The biggest ticket item for MHP expenses is usually the repair & maintenance. What are some thing ms you do that help minimize this part of the expenses?
Preventative maintenance. It is less expensive to do routine maintenance than have to respond to actual repairs and equipment failures.
In addition when ever you can do the work yourself you will save 50% on your costs. Many will suggest this is not cost effective however if you have the time and that time can not be used to generating additional income consider your time is worth that 50% savings.
This is so important, and so hard to manage long distance.
Great points! What are some big ticket preventative maintenance items you’d suggest?
There are obvious ones like water testing and pumping of septics, as well as quarterly inspections of well pumps, etc. as applicable.
For POHs, a yearly tune-up of furnaces saves a lot of emergency calls (northeast parks).
Tree inventory, monitoring, and trimming
Road repairs, A/C filters, loose vinyl, loose shingles, rocks that will kick up, lawn care drainage control, sign painting, decks, painting practically anything wood is good preventative maintenance I expect. Inspections of all mechanical systems in clubhouse/office/POH; POH is a whole ball of wax. If you have POH, annual inspection while changing filters is a good idea, catch problems before move-out.
Do you know the condition of you sewer lines? Have you had them scoped? Are they PVC/ABS/clay/concrete/Orangeburg? It is much easier and cost effective you attach the worst chunk of sewer prior to its collapse. If done annually you can hopefully reduce the number of sewer line that need to be snaked outs which won’t cover the cost but hopefully lesson the pain of replacing the lines. This assumes they are in bad condition from thing like collapsing, major roots, persistent clogging due to low spot, etc. In my opinion any Orangeburg should always be replaced. I have found out that the price is much better when you solicit for a bid for something that needs to be done rather than I need you NOW!
How are your water lines? Are they galvanized/coper/PEX? Do you have unit/master water meters? Have you had a leak detection service check out to your park? As other posts have pointed out a small leak can add up to large costs for the park.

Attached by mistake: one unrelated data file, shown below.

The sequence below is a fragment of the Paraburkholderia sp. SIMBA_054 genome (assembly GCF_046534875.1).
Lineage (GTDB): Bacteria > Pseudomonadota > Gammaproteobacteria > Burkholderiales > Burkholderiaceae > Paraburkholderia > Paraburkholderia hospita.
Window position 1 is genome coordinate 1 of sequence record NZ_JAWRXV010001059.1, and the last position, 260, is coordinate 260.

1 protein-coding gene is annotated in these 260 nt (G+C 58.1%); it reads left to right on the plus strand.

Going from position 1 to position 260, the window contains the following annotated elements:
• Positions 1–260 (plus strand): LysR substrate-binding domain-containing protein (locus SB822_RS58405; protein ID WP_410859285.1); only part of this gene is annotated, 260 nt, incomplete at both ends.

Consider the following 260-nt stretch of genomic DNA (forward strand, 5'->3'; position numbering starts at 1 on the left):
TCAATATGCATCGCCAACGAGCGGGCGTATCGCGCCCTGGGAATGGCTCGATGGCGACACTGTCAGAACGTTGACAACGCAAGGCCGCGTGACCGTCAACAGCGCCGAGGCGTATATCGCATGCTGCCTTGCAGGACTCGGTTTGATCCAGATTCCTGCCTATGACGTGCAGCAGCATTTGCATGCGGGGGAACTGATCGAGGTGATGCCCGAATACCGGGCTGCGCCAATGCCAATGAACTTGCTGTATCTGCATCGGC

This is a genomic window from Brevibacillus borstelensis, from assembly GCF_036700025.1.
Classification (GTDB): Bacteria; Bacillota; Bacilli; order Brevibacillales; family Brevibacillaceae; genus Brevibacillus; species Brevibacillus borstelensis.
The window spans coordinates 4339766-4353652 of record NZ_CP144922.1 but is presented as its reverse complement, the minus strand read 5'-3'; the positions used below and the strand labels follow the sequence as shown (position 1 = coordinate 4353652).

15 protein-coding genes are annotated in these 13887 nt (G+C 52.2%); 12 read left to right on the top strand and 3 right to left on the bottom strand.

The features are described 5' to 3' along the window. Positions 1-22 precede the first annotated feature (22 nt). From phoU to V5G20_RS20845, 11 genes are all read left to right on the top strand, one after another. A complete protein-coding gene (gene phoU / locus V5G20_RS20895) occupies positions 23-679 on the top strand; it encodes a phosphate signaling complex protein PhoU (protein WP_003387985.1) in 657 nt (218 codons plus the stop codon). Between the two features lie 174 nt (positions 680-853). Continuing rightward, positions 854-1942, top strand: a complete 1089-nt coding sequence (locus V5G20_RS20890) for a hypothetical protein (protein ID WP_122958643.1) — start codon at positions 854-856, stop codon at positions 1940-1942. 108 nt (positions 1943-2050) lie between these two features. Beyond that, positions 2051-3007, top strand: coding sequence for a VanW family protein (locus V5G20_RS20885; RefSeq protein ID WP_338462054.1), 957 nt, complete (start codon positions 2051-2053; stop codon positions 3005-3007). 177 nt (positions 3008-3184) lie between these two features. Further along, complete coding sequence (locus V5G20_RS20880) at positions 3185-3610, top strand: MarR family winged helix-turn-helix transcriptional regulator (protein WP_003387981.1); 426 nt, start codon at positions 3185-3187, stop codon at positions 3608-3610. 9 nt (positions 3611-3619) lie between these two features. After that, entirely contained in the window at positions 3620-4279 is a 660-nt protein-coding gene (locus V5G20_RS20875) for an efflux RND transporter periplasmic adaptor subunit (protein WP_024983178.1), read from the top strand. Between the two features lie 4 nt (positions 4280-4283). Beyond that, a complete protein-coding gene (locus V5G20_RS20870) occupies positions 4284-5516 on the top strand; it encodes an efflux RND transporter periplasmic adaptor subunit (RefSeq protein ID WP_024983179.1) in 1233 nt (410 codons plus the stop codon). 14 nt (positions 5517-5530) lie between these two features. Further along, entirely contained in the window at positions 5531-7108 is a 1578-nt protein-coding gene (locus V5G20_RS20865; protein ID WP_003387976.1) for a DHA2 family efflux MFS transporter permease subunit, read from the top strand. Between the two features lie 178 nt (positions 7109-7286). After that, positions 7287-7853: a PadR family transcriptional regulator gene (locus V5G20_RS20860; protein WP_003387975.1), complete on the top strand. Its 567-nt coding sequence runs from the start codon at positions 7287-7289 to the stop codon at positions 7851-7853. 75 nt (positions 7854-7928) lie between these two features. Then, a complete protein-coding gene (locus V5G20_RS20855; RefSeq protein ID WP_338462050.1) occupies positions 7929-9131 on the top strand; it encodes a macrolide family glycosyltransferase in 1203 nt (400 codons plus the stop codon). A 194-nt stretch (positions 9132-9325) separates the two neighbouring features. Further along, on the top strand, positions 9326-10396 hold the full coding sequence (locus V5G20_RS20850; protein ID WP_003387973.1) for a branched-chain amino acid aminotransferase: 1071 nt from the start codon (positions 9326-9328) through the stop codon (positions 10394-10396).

When was the last time your handyman has gone under the trailer to inspect water/sewer lines and heat tape? Better to address them in the summer than in the dead of winter.
Roads? Fixing pot holes and sealing asphalt can extend the life of the road and improve the appearance of the park. We just had a third of our park redone in asphalt for a very reasonable cost. The price of oil/asphalt in low right now. If they are gravel do they need to be graded? Any drainage issues in the park?
Trees? Do you have over grown trees waiting for a wind storm? Are branches touching trailers? I have talked to other park owners and they have the tree guy come out annually for a fix price and he does the most urgent issues he sees until the money runs out. Over a few years the most major issues get fixed at a manageable fixed price.
Gas Lines? Is the gas flex line that attaches to the trailer older than you? We have been working with our plumber to replace the worst in our park when he has time. We have to keep on him to do it but much cheaper than a gas explosion. Easiest way to look is go to the 70s trailer first. They are most likely original.
Fences? Park Sign? Parking pads? Street Lights? Any park owned telephone poles?
Like my home there is always something that needs to be done and never enough money. Just priorities what you want done. I would put water leaks, over grown trees, and sewer lines on the top of the list. This is because of the high cost of emergency repairs that can happen from deferred maintenance.
Thanks for the great answer!